The ATF is the only agency in the country authorized to trace a gun, but current laws allow its agents to find only the original owner. And because the gun industry doesn’t have to tell the ATF what guns it makes, the federal government doesn’t even know how many guns are in the country.
This timeline traces major U.S. gun laws, and how they have helped — and hindered — law enforcement over time.
The right to bear arms is established
The Second Amendment to the United States Constitution was crafted as a check on the federal government’s military power, to address the young nation’s worries of government tyranny.In order to prevent a corrupt government from encroaching on states’ rights — or attempting a military takeover — it was decreed that “the right of the people to keep and bear arms shall not be infringed.”
Gun dealers must be licensed and keep records
During the pre-fingerprinting, pre-police radio days, gangsters could easily ditch their guns at the scene. With organized crime on the rise, the Federal Firearms Act of 1938 was a government response that imposed a licensing requirement on gun manufacturers and dealers. The law also imposed the first record-keeping requirement on licensees.
Gun Control Act strengthens government oversight
After the shooting assassinations of John F. Kennedy and Martin Luther King Jr., there was a push for more federal oversight of the firearms industry. “If guns are to be kept out of the hands of the criminal, out of the hands of the insane, and out of the hands of the irresponsible, then we must have licensing,” Lyndon B. Johnson said when he signed the Gun Control Act into law. The act, which repealed the Federal Firearms Act but kept many of its provisions, gave the federal government the right to trace guns used in crimes to their original purchasers and gave teeth to enforcement of records-keeping requirements.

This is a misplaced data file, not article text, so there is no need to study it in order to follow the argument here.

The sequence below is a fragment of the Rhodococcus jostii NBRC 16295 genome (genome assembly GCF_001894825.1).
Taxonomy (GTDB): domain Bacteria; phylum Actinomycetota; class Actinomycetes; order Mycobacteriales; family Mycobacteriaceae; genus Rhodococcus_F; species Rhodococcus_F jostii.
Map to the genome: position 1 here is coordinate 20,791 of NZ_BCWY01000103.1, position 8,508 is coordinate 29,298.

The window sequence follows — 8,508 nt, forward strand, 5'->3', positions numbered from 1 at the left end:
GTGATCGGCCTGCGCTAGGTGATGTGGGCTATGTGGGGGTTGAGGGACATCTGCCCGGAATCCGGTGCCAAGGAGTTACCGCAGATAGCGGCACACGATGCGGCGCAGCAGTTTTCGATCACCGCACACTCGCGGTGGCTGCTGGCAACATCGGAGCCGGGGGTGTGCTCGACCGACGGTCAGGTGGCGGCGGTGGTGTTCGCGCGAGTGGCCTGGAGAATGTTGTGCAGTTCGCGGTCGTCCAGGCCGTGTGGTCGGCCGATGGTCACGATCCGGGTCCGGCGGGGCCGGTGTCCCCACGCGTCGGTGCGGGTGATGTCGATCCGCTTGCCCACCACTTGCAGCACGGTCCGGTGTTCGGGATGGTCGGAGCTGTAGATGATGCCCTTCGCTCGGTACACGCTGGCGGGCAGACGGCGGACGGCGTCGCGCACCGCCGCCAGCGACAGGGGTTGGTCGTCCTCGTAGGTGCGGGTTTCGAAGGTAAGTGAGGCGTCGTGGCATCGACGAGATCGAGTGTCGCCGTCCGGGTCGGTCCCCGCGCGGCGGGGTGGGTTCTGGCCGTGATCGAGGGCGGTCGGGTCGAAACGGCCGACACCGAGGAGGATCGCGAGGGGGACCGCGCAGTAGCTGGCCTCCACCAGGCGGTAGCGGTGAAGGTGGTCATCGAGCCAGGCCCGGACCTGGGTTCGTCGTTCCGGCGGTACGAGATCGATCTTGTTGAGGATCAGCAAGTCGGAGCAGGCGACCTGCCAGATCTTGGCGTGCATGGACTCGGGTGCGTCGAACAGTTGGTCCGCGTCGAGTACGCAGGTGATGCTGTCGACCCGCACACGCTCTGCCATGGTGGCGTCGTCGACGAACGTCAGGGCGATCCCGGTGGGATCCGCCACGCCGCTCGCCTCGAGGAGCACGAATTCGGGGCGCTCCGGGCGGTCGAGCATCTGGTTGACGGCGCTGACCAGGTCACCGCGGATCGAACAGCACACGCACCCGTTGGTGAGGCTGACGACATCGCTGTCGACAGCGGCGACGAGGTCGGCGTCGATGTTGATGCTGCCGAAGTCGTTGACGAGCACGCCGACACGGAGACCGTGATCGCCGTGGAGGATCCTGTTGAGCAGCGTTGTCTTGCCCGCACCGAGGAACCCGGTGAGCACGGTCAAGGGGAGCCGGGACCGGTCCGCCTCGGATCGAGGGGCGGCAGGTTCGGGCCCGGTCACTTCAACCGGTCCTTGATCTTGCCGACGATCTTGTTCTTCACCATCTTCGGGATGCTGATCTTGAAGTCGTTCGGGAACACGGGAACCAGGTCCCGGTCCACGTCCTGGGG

The ATF is born
The Alcohol and Tobacco Tax Division of the Internal Revenue Service, which was put in charge of enforcing the Gun Control Act, was renamed the Alcohol, Tobacco and Firearms Division in 1969. In 1972, the agency became an independent federal bureau, and was renamed the Bureau of Alcohol, Tobacco and Firearms. The same year, the ATF officially assumed responsibility for all domestic and international gun traces. The ATF National Tracing Center, the sole firearms tracing center in the country, was created in Martinsburg, West Virginia.
The ATF meets backlash
In an effort to meet quotas and enforce licensing requirements, the ATF tried to require manufacturers and dealers to report gun sales for agency processing. This ultimately led to allegations of regulatory abuse and overreach — such as revoking dealer licenses and seizing gun collections on dubious grounds — and ultimately set the stage for future actions that would limit the powers of the ATF.
Congress forbids ATF from centralizing records (on a renewable basis)
Largely in response to a proposal by Democratic President Jimmy Carter to centralize (and eventually computerize) a database of quarterly gun sales reports, Congress cut the ATF’s budget and prohibited the agency from using funds to consolidate records of firearm sales through a funding appropriation, a directive that would have to be renewed every time a federal budget was passed.
Don’t track my guns
The purpose of the Firearms Owners’ Protection Act was to restrict “any undue or unnecessary Federal restrictions or burdens on law abiding citizens with respect to the acquisition, possession, or use of firearms.” To that end, the law limited the number of warrantless compliance inspections ATF agents could conduct on licensees over a 12-month period. More importantly, the law ruled that firearms licensee records could not be kept at a facility owned or maintained by the U.S. government — “nor that any system of registration of firearms, firearm owners, or firearms transactions or dispositions be established.”
In November 2011, Barack Obama signed into law the Consolidated and Continuing Appropriations Act of 2012. As part of the bill, three funding provisos — which prohibited the consolidation or centralization of gun sales records by the federal government — were made permanent. (Previously, these provisions had been included in funding appropriations each fiscal year.)